b) To allow a competitor to express their extreme competency/capability/skillfulness in an endeavor because (i) artificially contracting a participant's move-space makes play more demanding for them and (ii) ,resultantly, it artificially (or actually depending upon how the handicapping is done) moves them closer to their Loss Con and farther from their Win Con than they would be without the handicapping.




So can I get an answer about these two things please?

Agree? If there is disagreement, please clarify.

<anyone else who wants to chime in on this is more than welcome>

Please and thank you!

@clearstream , I'll address your real or hypothetical play excerpt above after you review what I've written above and have responded (there are issues with your understanding of how Dungeon World would resolve such a conflict both as a player and as a GM...but I don't want to do a hypothetical post-mortem until we're on the same page on the above).
 

Voadam

Legend
The party need to persuade the fey queen to allow them through the perilous gate. Curiously, their bard has in her backstory a commitment to telling the truth. As it happens, in this specific instance there is a truth that if learned by the queen will harm any chance of persuasion: a lie is necessitated.
  • In "skilled play" the bard simply lies. She describes how she persuades the queen in-the-fiction. She doesn't skip steps. What the DM is concerned for is a credible act of persuasion from the player. The DM doesn't care if that outright ignores the character's backstory... at least not in terms of marking down the axes of skill the mode is concerned with.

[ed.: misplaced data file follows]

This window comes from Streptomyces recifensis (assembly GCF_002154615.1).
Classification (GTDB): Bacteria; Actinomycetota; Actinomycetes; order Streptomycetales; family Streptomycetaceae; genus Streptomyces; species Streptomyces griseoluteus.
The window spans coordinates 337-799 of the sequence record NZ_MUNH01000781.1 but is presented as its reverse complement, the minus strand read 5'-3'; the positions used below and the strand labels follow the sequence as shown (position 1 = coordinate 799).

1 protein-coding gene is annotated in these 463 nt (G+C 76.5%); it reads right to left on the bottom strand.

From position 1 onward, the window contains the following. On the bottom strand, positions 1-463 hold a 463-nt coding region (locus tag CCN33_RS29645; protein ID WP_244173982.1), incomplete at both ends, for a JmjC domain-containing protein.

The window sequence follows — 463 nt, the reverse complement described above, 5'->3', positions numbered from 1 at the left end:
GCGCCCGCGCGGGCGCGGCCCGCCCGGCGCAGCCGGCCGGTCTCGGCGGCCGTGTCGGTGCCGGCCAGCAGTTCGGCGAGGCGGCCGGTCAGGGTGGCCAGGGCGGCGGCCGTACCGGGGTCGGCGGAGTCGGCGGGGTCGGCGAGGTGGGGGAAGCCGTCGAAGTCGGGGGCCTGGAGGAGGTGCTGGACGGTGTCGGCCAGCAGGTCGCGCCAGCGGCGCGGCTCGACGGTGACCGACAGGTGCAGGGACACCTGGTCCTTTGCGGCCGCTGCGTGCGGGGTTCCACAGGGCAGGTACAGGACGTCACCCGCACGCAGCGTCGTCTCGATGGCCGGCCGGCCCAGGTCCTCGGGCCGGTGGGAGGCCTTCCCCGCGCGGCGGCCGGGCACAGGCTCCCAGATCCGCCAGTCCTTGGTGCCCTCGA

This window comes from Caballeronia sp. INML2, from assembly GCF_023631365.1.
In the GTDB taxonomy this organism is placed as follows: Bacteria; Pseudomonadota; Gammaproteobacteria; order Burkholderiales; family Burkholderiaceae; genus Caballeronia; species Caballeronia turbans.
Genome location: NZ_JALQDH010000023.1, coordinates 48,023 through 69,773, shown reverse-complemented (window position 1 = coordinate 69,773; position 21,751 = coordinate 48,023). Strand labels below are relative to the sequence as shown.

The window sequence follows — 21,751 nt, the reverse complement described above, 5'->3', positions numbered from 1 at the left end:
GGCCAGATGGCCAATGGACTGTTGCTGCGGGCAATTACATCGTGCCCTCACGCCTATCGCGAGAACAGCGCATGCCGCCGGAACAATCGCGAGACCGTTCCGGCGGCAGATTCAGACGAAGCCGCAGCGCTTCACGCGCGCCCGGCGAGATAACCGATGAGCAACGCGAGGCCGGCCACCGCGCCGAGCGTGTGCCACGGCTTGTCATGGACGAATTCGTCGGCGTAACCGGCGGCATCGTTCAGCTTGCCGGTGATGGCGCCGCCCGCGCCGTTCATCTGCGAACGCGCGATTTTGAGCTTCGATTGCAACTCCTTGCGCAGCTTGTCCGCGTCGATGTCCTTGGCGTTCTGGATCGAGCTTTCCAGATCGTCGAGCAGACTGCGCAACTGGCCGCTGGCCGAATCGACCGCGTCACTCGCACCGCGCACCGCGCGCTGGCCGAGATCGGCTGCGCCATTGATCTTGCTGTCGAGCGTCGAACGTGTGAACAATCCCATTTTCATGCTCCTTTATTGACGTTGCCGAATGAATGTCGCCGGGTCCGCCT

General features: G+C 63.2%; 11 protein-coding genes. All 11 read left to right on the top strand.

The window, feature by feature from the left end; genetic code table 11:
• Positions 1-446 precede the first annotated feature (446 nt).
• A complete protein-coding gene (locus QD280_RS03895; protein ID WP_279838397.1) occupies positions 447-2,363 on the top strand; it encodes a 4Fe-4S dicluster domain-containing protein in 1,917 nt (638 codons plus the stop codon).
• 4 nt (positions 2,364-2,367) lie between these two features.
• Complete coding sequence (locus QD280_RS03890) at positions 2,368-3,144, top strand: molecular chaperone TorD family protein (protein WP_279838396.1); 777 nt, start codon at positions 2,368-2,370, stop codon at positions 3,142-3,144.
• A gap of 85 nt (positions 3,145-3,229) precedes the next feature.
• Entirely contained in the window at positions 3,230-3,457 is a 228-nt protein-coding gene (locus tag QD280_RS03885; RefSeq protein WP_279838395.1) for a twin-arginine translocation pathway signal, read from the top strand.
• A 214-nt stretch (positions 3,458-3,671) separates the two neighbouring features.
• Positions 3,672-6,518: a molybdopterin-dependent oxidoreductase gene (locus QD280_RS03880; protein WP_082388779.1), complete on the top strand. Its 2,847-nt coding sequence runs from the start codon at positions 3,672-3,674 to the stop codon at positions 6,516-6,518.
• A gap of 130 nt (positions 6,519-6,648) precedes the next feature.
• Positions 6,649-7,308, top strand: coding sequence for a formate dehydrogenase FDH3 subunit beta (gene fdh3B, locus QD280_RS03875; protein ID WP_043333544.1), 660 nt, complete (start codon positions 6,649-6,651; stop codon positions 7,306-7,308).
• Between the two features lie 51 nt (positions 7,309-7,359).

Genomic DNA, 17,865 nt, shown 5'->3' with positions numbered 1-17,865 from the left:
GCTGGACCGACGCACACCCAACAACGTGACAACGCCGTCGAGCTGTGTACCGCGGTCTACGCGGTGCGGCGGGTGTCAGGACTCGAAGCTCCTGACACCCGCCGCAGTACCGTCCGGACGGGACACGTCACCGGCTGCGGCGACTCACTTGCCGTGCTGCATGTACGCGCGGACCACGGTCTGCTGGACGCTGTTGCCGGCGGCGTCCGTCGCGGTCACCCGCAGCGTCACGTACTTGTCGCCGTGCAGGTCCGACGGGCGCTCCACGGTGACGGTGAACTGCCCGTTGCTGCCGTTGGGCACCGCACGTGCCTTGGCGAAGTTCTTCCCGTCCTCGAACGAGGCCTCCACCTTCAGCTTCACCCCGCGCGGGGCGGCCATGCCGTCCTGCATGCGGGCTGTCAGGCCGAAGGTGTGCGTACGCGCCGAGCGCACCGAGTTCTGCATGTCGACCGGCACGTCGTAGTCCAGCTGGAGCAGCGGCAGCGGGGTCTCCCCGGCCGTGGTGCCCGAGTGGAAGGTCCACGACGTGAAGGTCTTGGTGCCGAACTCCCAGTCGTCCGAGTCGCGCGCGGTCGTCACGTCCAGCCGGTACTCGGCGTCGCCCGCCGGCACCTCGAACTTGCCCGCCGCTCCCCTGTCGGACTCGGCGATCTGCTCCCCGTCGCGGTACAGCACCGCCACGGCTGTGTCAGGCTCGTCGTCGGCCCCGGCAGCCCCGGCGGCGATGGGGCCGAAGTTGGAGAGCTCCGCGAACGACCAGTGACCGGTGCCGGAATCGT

• In skilful 5e play, the rogue helps the bard - giving advantage - while the diviner bestows a low roll to the queen for her insight. Thus the bard's Charisma (Persuasion) check (hers is highest in the party) is more likely to succeed. The players can just tell the DM the outcome they want and the mechanics they use.

I conceive of skilled play as the player considering the situation and figuring out a solution rather than the mechanics of the character so in B/X OSR this might be mechanically a charisma check for mechanics versus first person roleplaying it out for skilled play. Both modes can be done in 5e.

Whether the bard lies seems orthogonal in both GSP or skilled mechanics usage. The player could try to persuade by being truthful and avoiding the failure truth, or lie, in both skilled play or mechanics focus. It is certainly possible to avoid certain issues and still be truthful in your persuasion. Robert Jordan's Wheel of Time novel series has an organization magically bound not to lie who are famous for this.